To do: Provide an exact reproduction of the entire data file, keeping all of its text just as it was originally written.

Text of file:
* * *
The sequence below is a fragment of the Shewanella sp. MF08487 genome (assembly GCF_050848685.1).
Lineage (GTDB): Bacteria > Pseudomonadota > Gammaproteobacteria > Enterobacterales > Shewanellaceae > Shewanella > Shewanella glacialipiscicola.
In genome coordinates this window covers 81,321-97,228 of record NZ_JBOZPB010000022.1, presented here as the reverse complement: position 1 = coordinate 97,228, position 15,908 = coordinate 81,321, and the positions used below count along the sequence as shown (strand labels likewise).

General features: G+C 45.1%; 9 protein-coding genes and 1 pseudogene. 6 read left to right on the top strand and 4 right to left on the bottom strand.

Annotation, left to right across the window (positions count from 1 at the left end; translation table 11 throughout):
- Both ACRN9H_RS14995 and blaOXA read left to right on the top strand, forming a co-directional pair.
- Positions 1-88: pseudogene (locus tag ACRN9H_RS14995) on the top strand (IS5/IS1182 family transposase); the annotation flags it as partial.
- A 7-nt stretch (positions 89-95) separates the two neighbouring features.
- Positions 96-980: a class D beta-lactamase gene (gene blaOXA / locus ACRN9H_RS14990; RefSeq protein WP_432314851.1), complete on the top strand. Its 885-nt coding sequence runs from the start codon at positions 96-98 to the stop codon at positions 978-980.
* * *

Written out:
The sequence below is a fragment of the Shewanella sp. MF08487 genome (assembly GCF_050848685.1).
Lineage (GTDB): Bacteria > Pseudomonadota > Gammaproteobacteria > Enterobacterales > Shewanellaceae > Shewanella > Shewanella glacialipiscicola.
In genome coordinates this window covers 81,321-97,228 of record NZ_JBOZPB010000022.1, presented here as the reverse complement: position 1 = coordinate 97,228, position 15,908 = coordinate 81,321, and the positions used below count along the sequence as shown (strand labels likewise).

General features: G+C 45.1%; 9 protein-coding genes and 1 pseudogene. 6 read left to right on the top strand and 4 right to left on the bottom strand.

Annotation, left to right across the window (positions count from 1 at the left end; translation table 11 throughout):
- Both ACRN9H_RS14995 and blaOXA read left to right on the top strand, forming a co-directional pair.
- Positions 1-88: pseudogene (locus tag ACRN9H_RS14995) on the top strand (IS5/IS1182 family transposase); the annotation flags it as partial.
- A 7-nt stretch (positions 89-95) separates the two neighbouring features.
- Positions 96-980: a class D beta-lactamase gene (gene blaOXA / locus ACRN9H_RS14990; RefSeq protein WP_432314851.1), complete on the top strand. Its 885-nt coding sequence runs from the start codon at positions 96-98 to the stop codon at positions 978-980.